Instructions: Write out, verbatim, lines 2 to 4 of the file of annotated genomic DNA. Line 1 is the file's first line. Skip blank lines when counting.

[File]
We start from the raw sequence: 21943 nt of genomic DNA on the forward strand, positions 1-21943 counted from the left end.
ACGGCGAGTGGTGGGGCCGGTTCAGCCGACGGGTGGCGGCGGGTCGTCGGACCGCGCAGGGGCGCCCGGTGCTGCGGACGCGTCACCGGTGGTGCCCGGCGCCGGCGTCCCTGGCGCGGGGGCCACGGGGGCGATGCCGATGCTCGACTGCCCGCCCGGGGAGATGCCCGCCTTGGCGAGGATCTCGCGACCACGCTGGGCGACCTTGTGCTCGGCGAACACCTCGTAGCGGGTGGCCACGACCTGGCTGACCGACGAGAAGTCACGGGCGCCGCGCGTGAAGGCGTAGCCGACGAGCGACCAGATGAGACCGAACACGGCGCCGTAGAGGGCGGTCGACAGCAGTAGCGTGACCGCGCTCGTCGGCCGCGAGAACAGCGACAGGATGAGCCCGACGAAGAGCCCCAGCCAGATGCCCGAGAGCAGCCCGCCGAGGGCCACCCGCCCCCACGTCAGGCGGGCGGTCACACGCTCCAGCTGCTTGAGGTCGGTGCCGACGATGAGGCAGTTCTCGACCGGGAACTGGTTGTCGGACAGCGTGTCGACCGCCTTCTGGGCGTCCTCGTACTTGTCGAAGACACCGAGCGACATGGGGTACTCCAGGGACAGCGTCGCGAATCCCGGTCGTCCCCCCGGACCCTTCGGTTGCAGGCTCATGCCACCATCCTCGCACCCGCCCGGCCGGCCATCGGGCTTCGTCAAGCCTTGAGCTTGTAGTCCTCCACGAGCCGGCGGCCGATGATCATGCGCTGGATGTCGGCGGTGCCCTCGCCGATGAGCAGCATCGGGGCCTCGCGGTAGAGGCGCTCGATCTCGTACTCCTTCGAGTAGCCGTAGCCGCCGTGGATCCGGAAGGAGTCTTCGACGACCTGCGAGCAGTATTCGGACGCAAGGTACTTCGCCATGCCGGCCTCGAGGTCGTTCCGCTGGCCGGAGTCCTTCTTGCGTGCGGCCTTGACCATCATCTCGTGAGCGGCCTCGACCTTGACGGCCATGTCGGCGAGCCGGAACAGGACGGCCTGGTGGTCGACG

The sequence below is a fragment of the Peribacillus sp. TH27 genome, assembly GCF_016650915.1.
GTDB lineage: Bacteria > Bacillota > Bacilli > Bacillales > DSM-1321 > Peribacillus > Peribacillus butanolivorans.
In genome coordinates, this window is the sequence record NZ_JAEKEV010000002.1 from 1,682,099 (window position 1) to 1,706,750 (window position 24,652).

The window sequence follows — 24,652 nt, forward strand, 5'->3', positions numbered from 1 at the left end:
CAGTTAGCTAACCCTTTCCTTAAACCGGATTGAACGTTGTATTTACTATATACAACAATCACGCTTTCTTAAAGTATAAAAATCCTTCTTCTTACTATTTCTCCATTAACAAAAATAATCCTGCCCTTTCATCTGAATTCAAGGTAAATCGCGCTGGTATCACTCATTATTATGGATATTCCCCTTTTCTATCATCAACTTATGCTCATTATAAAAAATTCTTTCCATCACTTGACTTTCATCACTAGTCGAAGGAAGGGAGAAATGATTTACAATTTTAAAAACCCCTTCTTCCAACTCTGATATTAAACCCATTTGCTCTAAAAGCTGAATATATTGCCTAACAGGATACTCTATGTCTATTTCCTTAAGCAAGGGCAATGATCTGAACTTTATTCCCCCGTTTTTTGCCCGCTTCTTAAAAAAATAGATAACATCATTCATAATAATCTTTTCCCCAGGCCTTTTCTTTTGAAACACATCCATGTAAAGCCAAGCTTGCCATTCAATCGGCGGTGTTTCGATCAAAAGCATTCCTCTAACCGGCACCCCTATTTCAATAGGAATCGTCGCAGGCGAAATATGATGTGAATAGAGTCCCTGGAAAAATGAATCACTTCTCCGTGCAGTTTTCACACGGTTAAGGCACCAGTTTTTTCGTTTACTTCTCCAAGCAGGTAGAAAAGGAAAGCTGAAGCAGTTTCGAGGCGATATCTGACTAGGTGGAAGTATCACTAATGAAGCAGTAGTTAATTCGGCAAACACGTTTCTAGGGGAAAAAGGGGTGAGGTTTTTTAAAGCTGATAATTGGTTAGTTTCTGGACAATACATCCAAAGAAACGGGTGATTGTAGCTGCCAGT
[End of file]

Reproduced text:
ACGGCGAGTGGTGGGGCCGGTTCAGCCGACGGGTGGCGGCGGGTCGTCGGACCGCGCAGGGGCGCCCGGTGCTGCGGACGCGTCACCGGTGGTGCCCGGCGCCGGCGTCCCTGGCGCGGGGGCCACGGGGGCGATGCCGATGCTCGACTGCCCGCCCGGGGAGATGCCCGCCTTGGCGAGGATCTCGCGACCACGCTGGGCGACCTTGTGCTCGGCGAACACCTCGTAGCGGGTGGCCACGACCTGGCTGACCGACGAGAAGTCACGGGCGCCGCGCGTGAAGGCGTAGCCGACGAGCGACCAGATGAGACCGAACACGGCGCCGTAGAGGGCGGTCGACAGCAGTAGCGTGACCGCGCTCGTCGGCCGCGAGAACAGCGACAGGATGAGCCCGACGAAGAGCCCCAGCCAGATGCCCGAGAGCAGCCCGCCGAGGGCCACCCGCCCCCACGTCAGGCGGGCGGTCACACGCTCCAGCTGCTTGAGGTCGGTGCCGACGATGAGGCAGTTCTCGACCGGGAACTGGTTGTCGGACAGCGTGTCGACCGCCTTCTGGGCGTCCTCGTACTTGTCGAAGACACCGAGCGACATGGGGTACTCCAGGGACAGCGTCGCGAATCCCGGTCGTCCCCCCGGACCCTTCGGTTGCAGGCTCATGCCACCATCCTCGCACCCGCCCGGCCGGCCATCGGGCTTCGTCAAGCCTTGAGCTTGTAGTCCTCCACGAGCCGGCGGCCGATGATCATGCGCTGGATGTCGGCGGTGCCCTCGCCGATGAGCAGCATCGGGGCCTCGCGGTAGAGGCGCTCGATCTCGTACTCCTTCGAGTAGCCGTAGCCGCCGTGGATCCGGAAGGAGTCTTCGACGACCTGCGAGCAGTATTCGGACGCAAGGTACTTCGCCATGCCGGCCTCGAGGTCGTTCCGCTGGCCGGAGTCCTTCTTGCGTGCGGCCTTGACCATCATCTCGTGAGCGGCCTCGACCTTGACGGCCATGTCGGCGAGCCGGAACAGGACGGCCTGGTGGTCGACG

The sequence below is a fragment of the Peribacillus sp. TH27 genome, assembly GCF_016650915.1.
GTDB lineage: Bacteria > Bacillota > Bacilli > Bacillales > DSM-1321 > Peribacillus > Peribacillus butanolivorans.